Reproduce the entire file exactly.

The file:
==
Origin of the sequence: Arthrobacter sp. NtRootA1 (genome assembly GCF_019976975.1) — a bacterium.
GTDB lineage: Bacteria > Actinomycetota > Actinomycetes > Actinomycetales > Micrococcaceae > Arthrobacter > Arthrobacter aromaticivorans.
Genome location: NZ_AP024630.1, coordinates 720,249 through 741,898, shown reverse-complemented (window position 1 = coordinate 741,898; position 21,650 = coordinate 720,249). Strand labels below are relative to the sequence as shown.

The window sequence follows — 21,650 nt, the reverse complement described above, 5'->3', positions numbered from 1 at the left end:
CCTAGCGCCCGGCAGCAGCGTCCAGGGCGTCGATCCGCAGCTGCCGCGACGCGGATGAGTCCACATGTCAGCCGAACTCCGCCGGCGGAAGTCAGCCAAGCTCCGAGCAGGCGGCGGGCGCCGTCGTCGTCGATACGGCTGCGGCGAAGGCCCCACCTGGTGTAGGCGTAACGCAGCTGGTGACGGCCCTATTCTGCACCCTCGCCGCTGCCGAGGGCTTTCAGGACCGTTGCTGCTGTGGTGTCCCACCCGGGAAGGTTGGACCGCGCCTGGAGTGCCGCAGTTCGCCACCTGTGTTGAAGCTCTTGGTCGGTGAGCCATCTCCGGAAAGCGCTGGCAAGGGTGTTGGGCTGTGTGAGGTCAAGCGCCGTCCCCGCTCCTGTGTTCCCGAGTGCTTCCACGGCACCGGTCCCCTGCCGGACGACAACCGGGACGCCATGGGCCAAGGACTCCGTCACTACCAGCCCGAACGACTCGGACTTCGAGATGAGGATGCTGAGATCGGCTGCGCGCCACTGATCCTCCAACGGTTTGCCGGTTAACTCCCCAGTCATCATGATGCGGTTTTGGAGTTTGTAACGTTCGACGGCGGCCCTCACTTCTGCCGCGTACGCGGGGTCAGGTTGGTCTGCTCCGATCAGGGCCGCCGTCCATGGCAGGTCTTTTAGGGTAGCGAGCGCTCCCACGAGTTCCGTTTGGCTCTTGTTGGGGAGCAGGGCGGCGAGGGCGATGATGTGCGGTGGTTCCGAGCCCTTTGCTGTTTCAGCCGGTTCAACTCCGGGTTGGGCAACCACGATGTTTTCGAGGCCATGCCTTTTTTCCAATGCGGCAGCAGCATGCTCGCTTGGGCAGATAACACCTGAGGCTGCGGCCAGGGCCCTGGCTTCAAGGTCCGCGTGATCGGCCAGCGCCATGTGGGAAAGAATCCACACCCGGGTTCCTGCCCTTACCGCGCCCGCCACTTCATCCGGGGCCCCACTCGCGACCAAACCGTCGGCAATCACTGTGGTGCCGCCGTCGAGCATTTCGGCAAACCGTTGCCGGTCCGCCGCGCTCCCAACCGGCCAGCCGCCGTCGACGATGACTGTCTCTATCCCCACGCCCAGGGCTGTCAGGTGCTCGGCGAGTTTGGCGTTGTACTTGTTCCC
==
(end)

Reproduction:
Origin of the sequence: Arthrobacter sp. NtRootA1 (genome assembly GCF_019976975.1) — a bacterium.
GTDB lineage: Bacteria > Actinomycetota > Actinomycetes > Actinomycetales > Micrococcaceae > Arthrobacter > Arthrobacter aromaticivorans.
Genome location: NZ_AP024630.1, coordinates 720,249 through 741,898, shown reverse-complemented (window position 1 = coordinate 741,898; position 21,650 = coordinate 720,249). Strand labels below are relative to the sequence as shown.

The window sequence follows — 21,650 nt, the reverse complement described above, 5'->3', positions numbered from 1 at the left end:
CCTAGCGCCCGGCAGCAGCGTCCAGGGCGTCGATCCGCAGCTGCCGCGACGCGGATGAGTCCACATGTCAGCCGAACTCCGCCGGCGGAAGTCAGCCAAGCTCCGAGCAGGCGGCGGGCGCCGTCGTCGTCGATACGGCTGCGGCGAAGGCCCCACCTGGTGTAGGCGTAACGCAGCTGGTGACGGCCCTATTCTGCACCCTCGCCGCTGCCGAGGGCTTTCAGGACCGTTGCTGCTGTGGTGTCCCACCCGGGAAGGTTGGACCGCGCCTGGAGTGCCGCAGTTCGCCACCTGTGTTGAAGCTCTTGGTCGGTGAGCCATCTCCGGAAAGCGCTGGCAAGGGTGTTGGGCTGTGTGAGGTCAAGCGCCGTCCCCGCTCCTGTGTTCCCGAGTGCTTCCACGGCACCGGTCCCCTGCCGGACGACAACCGGGACGCCATGGGCCAAGGACTCCGTCACTACCAGCCCGAACGACTCGGACTTCGAGATGAGGATGCTGAGATCGGCTGCGCGCCACTGATCCTCCAACGGTTTGCCGGTTAACTCCCCAGTCATCATGATGCGGTTTTGGAGTTTGTAACGTTCGACGGCGGCCCTCACTTCTGCCGCGTACGCGGGGTCAGGTTGGTCTGCTCCGATCAGGGCCGCCGTCCATGGCAGGTCTTTTAGGGTAGCGAGCGCTCCCACGAGTTCCGTTTGGCTCTTGTTGGGGAGCAGGGCGGCGAGGGCGATGATGTGCGGTGGTTCCGAGCCCTTTGCTGTTTCAGCCGGTTCAACTCCGGGTTGGGCAACCACGATGTTTTCGAGGCCATGCCTTTTTTCCAATGCGGCAGCAGCATGCTCGCTTGGGCAGATAACACCTGAGGCTGCGGCCAGGGCCCTGGCTTCAAGGTCCGCGTGATCGGCCAGCGCCATGTGGGAAAGAATCCACACCCGGGTTCCTGCCCTTACCGCGCCCGCCACTTCATCCGGGGCCCCACTCGCGACCAAACCGTCGGCAATCACTGTGGTGCCGCCGTCGAGCATTTCGGCAAACCGTTGCCGGTCCGCCGCGCTCCCAACCGGCCAGCCGCCGTCGACGATGACTGTCTCTATCCCCACGCCCAGGGCTGTCAGGTGCTCGGCGAGTTTGGCGTTGTACTTGTTCCC